As you may have noticed, your grocery store shelves and coolers are creating more and more space for non-dairy milks which include different types such as: Almond, Cashew, Coconut, Hemp, Rice, Soy, Oat…. and the list is growing.
There’s even a well-known dairy farm company which has transitioned to a plant-based line of ‘nut milks’ or ‘milked nuts’ and is currently being mass marketed.
For vegans, this may feel like a victory but what about the rest of the population.
Most people are looking at the milk section (which used to be a quick and easy purchase on the way home from work) and are left wondering or lingering longer in that section trying to decide which one is the best.
So, why are these alternative milks flying off the shelf with their comparatively higher prices?
Thinking Outside the Box
Slowly but surely people are beginning to pay attention to how they physically feel while at the same time giving up on societal norms and typical food patterns.
I’m going to be bold here by saying, go ahead, keep drinking that cow’s milk if you truly believe it’s the best but before you do that let’s briefly look at some data.
More than half of the American population is dairy intolerant or lactose intolerant. This means that they have physical irritations due to the consumption of cow’s milk and other dairy products including cheese, ice cream…etc. Keep in mind that many people have symptoms but do not correlate those with eating habits.
I challenge you to find out…can humans actually digest and/or assimilate the nutrient’s in dairy? Do we have the enzyme in our gut to do so?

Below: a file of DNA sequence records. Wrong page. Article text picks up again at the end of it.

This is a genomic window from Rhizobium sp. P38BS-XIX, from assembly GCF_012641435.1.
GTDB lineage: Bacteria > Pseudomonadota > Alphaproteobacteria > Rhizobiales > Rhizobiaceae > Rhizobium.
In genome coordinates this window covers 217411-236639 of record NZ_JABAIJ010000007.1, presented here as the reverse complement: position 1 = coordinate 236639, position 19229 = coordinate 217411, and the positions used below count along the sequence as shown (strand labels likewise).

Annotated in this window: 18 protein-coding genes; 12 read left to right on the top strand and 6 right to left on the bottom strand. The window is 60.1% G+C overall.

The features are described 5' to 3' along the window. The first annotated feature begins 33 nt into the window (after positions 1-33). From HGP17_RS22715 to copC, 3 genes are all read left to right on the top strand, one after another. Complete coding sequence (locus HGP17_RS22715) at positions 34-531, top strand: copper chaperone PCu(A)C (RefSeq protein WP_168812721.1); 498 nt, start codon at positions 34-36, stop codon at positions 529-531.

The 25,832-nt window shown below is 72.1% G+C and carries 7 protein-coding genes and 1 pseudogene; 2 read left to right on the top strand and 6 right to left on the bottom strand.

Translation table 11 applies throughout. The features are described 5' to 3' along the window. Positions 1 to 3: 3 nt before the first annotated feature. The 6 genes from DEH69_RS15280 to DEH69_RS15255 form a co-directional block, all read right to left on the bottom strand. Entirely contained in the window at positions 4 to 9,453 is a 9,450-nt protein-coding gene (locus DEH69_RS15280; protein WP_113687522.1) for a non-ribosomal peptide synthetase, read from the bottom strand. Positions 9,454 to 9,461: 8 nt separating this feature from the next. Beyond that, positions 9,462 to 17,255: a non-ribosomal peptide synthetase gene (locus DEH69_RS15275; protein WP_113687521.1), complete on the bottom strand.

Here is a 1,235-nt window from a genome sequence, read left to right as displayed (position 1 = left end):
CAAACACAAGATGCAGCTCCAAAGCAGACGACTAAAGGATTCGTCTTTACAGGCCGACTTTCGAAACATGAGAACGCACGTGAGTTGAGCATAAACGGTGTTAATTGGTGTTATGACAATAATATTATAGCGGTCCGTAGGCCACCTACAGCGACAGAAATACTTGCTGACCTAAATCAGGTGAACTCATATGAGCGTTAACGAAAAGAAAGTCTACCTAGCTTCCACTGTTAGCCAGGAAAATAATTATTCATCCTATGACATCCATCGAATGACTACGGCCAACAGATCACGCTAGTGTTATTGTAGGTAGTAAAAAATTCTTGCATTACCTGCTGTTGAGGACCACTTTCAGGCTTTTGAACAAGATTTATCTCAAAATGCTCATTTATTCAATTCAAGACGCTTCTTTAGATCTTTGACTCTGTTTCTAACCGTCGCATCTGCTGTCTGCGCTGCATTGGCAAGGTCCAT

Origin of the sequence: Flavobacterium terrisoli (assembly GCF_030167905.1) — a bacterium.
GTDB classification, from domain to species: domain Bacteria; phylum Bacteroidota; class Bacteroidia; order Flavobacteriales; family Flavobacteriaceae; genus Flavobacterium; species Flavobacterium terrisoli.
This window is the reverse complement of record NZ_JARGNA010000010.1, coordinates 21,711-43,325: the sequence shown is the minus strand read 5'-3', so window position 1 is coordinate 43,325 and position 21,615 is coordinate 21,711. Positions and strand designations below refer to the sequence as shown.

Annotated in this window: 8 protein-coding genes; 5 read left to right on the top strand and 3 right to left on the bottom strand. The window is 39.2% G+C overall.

Dairy vs. Plant Based ‘Milk’
Nutritionfacts.org explains that milk lacks fiber and antioxidants which is lacking in the Standard American Diet (S.A.D.) but instead has casein, saturated fat, cholesterol, trans fats and endotoxins – “all of which may raise the risk of inflammation, heart disease, diabetes, and cancer.”
There are actually quite a few studies that link casein from dairy to different forms of cancer including prostate cancer. Also, “cheese contains casein fragments called casomorphins, a casein-derived morphine-like compound. Basically, dairy protein has opiate molecules built in. When consumed, these fragments attach to the same brain receptors that heroin and other narcotics attach to.” – Forbes.com (6.26.2017)
For more on that check out Mic The Vegan’s video: The Science of Cheese Addiction.
If we actually look into the dairy industry itself, their practices are very inhumane. In order to produce large quantities of dairy for mass production, cows succumb to being separated from their calves or mothers, fed substandard grains and hooked up to machines.
Although ‘grass fed’ and ‘free-range’ are popular terms within the organic shopping market, these farming techniques are not sustainable for the 7 billion people on this planet.
Speaking of our population, we keep hearing on the news that Americans are overweight. Cow’s milk is produced for calves so that they grow quickly into an adult cow.
“Cows’ milk is meant to help a calf grow very rapidly indeed, reaching 47-63 stone (300-400kg) within a year. We, on the other hand, take about 18 years to reach adult weight.” – Viva.org.uk
Human breast milk is nothing like cow’s milk. While I can certainly appreciate that less than 100 years ago, dairy was a luxury during famine and helped many mother’s provide nutrients for their children. But in America today, we are getting fatter and sicker not the other way around.
For Profit or For Your Health
To top it all off, the Dairy Industry sponsors many of the nutrition education programs provided to nurses, doctors and the school systems. In my opinion, that is a huge conflict of interest. Big Cow, as some call it, is ‘for-profit’ not pro-health.
I urge you to do your research and be open to trying new foods that may possibly provide you with a better quality of life through healthy eating and proper nutrition.
Would you like to learn more? Book your next consult with me. It is my pleasure to assist you in learning new ways to improve your overall health and well-being.
Until then, be well always!